Matthew 13:31-33,44-52

He put before them another parable: “The kingdom of heaven is like a mustard seed that someone took and sowed in his field; it is the smallest of all the seeds, but when it has grown it is the greatest of shrubs and becomes a tree, so that the birds of the air come and make nests in its branches.” He told them another parable: “The kingdom of heaven is like yeast that a woman took and mixed in with three measures of flour until all of it was leavened. The kingdom of heaven is like treasure hidden in a field, which someone found and hid; then in his joy he goes and sells all that he has and buys that field. “Again, the kingdom of heaven is like a merchant in search of fine pearls; on finding one pearl of great value, he went and sold all that he had and bought it. Again, the kingdom of heaven is like a net that was thrown into the sea and caught fish of every kind; when it was full, they drew it ashore, sat down, and put the good into baskets but threw out the bad. So it will be at the end of the age. The angels will come out and separate the evil from the righteous and throw them into the furnace of fire, where there will be weeping and gnashing of teeth. Have you understood all this?” They answered, “Yes.” And he said to them, “Therefore every scribe who has been trained for the kingdom of heaven is like the master of a household who brings out of his treasure what is new and what is old.”

It has been said that believing in God is a lot easier than talking about believing in God. I’m sure you too have had the experience, where someone asks you why you believe, or how your life is different because you believe, and there are just no words that are true enough, right enough, big enough to answer. Everything sounds either too vague or too pious. This isn’t something to be ashamed about though; how can the language of earth capture the reality of heaven? How can mere words describe that which is beyond all words? How can human beings speak of the incomprehensibility of God?

We don’t do it well, but we must still try. And we do this, we describe the holy by talking about the ordinary, and trusting that the listener will make the connections. Believing in God is like coming home, or like being born again. It is like jumping off a cliff, or getting struck by lightning, or like falling in love, or like having a strangely warmed heart. We cannot say what it is, but we can say what it is like.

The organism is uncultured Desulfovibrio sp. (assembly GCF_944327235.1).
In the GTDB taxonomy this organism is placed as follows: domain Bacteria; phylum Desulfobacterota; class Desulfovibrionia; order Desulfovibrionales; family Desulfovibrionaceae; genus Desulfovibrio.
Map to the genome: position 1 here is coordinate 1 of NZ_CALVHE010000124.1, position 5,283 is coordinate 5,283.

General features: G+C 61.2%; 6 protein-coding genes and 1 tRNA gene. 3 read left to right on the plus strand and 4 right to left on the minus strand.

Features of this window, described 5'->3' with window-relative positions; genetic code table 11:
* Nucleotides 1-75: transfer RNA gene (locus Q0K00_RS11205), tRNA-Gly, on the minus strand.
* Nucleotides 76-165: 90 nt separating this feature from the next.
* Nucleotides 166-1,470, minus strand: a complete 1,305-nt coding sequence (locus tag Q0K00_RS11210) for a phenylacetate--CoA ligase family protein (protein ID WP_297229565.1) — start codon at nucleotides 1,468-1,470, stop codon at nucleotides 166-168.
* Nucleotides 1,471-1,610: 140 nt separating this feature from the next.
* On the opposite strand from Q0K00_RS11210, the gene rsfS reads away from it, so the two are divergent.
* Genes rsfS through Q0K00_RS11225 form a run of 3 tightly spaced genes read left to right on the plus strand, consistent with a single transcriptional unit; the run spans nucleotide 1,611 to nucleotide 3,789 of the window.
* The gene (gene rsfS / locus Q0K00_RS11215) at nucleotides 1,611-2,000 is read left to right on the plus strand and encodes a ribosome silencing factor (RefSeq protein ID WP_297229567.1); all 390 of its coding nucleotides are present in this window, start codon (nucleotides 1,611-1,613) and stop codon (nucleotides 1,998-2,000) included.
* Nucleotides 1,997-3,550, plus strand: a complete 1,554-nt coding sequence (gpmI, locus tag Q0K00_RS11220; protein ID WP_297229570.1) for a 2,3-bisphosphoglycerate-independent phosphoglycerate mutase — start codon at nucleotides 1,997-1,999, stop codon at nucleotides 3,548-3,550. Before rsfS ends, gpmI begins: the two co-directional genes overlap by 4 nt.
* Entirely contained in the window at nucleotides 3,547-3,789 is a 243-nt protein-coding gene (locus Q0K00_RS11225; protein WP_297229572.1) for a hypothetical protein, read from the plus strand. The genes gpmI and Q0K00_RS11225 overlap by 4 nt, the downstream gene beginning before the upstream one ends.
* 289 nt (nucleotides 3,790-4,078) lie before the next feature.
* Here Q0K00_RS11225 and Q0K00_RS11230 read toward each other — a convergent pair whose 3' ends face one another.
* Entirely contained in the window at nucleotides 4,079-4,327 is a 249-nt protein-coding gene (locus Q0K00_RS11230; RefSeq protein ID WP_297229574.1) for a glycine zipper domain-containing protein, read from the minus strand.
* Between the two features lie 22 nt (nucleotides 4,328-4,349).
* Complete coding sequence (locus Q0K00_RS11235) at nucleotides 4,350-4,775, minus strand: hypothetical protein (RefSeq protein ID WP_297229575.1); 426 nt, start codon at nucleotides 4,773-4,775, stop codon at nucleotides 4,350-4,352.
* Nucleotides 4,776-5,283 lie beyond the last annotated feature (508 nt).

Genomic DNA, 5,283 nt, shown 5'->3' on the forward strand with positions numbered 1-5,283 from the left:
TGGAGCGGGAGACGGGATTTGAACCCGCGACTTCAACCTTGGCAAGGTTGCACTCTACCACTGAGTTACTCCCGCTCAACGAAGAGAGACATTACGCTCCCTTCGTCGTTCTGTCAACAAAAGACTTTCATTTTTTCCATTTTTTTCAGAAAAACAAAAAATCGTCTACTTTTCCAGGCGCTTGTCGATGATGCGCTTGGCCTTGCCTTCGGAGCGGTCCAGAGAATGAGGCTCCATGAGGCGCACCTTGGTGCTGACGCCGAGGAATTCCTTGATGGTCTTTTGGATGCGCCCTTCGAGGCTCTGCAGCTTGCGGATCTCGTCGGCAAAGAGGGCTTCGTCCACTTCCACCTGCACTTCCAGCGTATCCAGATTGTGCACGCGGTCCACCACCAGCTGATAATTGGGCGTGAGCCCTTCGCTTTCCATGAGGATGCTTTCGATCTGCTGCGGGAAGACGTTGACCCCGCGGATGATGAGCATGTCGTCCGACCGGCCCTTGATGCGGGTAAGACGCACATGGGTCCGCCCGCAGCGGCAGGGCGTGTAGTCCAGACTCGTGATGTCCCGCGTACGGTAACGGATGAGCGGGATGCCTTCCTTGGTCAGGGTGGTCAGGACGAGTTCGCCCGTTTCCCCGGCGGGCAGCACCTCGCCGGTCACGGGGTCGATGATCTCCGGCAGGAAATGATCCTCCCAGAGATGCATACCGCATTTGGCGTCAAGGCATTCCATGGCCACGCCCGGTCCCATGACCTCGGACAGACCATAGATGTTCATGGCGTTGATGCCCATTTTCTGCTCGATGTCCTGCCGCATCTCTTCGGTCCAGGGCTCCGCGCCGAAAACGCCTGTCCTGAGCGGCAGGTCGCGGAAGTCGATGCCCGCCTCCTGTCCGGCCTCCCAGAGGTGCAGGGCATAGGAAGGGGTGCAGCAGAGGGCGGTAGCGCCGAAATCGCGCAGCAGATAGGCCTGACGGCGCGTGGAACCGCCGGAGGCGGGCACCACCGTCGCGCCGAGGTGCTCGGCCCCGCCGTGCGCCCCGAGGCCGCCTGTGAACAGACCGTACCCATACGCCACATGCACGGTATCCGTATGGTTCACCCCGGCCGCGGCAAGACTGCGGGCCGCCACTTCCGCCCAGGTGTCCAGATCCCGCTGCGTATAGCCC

This way of talking, for the English nerds among us, is called talking in metaphors: talking about one thing by referring to another. Sometimes these comparisons are comfortable and familiar: her eyes were sky-blue, or sea-blue. At other times, the comparisons are jarring or confronting. Her eyes were blue as a bruise, blue as depression. When these comparisons catch us by surprise, they make us stop and think. How in the world can these two things be alike? What do they have in common? How deep does this connection go? When comparisons catch us by surprise, our everyday understanding of things is broken wide open, and we are invited to explore them all over again, perhaps to find something new.

Our buddy Jesus did this all the time. Throughout the Gospels, particularly in Matthew’s Gospel, he was always making comparisons. Sinners are like lost sheep; the word of God is like seed sown on different kinds of ground; the Kingdom of Heaven is like a wedding feast; God is like the owner of a vineyard. He kept starting his parables with these words: “the kingdom of heaven is like this…”, and would then tell his followers odd stories about brides and grooms, sheep and shepherds, wheat and chaff.

My husband was originally trained as a mechanical and mechatronic engineer, and his mind still works in that way. So he often wonders why Jesus taught that way; why he didn’t just come right out and say what he meant. If anyone in the world and in history were qualified to speak directly about God, it was Jesus, and yet he always spoke so indirectly, making surprising comparisons between the holy and the ordinary. Why?

The passage we have today has a tennis match of such comparisons. The kingdom of heaven is like a mustard seed, like yeast, like buried treasure, like a fine pearl, like a net cast into the sea. The images come quickly, one right after the other, with zero preparation or explanation, no time for questions and answers. It’s actually not like Jesus to be in such a rush. He usually gathers his listeners around him, and slides into his narrative with one of those time-honoured introductions, like “there once was a landowner”. And when he does this, his followers get comfortable, knowing that the story will be full of meaning for them, knowing that they had better listen closely.